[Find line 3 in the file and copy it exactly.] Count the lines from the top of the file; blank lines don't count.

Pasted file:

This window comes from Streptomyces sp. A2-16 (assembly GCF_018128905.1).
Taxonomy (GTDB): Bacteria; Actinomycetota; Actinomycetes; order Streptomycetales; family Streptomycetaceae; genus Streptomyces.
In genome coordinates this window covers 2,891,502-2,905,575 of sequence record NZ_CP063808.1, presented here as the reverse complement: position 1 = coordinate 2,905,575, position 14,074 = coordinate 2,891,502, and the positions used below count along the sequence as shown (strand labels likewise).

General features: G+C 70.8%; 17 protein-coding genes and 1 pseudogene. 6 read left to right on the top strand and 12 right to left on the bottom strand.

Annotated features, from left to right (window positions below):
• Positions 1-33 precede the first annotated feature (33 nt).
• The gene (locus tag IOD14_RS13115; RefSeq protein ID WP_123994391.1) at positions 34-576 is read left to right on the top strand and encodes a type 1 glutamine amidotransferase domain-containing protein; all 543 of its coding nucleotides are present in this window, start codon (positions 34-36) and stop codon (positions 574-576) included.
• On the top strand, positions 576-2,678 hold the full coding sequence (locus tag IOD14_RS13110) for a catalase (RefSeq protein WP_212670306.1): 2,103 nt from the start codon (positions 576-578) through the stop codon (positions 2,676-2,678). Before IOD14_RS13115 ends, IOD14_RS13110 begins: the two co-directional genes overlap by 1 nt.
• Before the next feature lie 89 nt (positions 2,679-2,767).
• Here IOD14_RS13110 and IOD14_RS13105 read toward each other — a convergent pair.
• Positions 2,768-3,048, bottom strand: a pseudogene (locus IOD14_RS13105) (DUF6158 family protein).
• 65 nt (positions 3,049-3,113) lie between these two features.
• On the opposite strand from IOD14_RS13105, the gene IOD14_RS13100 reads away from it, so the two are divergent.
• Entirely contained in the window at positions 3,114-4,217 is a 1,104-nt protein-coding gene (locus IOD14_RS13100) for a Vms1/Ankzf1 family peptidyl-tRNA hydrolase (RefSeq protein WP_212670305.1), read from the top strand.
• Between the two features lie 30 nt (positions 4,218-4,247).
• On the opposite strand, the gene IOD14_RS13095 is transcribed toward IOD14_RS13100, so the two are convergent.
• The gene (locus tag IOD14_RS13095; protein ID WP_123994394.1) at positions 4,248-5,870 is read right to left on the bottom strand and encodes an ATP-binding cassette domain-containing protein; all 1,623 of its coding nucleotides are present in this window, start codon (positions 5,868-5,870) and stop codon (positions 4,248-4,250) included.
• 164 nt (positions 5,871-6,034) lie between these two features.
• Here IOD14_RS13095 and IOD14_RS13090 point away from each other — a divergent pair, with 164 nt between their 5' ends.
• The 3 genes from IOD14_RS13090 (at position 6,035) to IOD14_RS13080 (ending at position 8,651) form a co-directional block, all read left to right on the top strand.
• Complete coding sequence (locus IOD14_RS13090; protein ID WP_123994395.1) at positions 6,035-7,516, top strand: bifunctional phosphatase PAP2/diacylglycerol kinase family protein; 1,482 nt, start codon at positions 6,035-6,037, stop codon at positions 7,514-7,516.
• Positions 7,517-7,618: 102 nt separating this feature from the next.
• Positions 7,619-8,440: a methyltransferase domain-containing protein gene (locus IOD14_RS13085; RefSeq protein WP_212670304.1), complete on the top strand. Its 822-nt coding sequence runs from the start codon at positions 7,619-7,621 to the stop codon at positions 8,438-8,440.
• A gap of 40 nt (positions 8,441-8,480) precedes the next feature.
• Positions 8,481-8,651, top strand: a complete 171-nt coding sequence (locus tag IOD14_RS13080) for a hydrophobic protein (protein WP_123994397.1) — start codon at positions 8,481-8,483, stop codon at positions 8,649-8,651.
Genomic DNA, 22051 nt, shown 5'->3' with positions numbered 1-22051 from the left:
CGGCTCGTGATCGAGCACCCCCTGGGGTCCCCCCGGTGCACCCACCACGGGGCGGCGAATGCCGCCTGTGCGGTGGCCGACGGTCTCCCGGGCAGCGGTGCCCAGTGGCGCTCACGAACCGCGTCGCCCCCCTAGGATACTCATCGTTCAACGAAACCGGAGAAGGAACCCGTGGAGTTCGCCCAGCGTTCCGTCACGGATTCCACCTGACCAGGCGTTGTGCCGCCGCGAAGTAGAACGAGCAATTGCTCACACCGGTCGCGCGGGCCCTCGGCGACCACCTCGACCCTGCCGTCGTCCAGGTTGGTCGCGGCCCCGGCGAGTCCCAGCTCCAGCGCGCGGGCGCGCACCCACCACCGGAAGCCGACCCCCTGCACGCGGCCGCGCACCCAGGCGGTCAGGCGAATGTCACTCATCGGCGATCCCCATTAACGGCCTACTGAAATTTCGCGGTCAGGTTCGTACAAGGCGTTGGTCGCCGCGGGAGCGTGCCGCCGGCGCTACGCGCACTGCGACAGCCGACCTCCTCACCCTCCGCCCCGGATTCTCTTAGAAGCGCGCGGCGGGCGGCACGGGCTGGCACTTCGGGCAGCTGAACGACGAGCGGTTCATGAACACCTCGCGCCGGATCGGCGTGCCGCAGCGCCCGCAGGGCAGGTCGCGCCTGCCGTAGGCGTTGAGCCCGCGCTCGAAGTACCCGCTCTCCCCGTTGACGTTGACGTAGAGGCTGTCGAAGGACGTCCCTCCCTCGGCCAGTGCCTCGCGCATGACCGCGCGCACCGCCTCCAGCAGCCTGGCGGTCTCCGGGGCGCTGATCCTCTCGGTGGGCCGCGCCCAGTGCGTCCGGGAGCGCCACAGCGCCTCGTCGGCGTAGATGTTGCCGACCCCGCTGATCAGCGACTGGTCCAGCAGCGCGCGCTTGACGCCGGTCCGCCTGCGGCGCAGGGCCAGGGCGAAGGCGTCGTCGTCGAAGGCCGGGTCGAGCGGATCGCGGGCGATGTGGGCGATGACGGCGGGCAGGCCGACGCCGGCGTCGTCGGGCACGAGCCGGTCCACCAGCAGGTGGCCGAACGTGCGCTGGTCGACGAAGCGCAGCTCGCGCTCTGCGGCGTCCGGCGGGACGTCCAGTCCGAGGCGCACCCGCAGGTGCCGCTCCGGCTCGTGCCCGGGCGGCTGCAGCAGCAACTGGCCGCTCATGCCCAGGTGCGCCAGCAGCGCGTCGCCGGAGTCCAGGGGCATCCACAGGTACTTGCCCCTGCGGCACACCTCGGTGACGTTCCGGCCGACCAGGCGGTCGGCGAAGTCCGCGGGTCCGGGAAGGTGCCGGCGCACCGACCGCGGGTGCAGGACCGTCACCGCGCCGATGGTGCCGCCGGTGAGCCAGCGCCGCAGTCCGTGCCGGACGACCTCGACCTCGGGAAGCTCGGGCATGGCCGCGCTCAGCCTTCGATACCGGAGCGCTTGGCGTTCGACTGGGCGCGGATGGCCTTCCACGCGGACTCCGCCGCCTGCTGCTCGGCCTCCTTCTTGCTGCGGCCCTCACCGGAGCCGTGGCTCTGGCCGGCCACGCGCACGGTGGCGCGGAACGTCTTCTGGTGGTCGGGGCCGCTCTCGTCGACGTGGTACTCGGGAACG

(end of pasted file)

In genome coordinates this window covers 2,891,502-2,905,575 of sequence record NZ_CP063808.1, presented here as the reverse complement: position 1 = coordinate 2,905,575, position 14,074 = coordinate 2,891,502, and the positions used below count along the sequence as shown (strand labels likewise).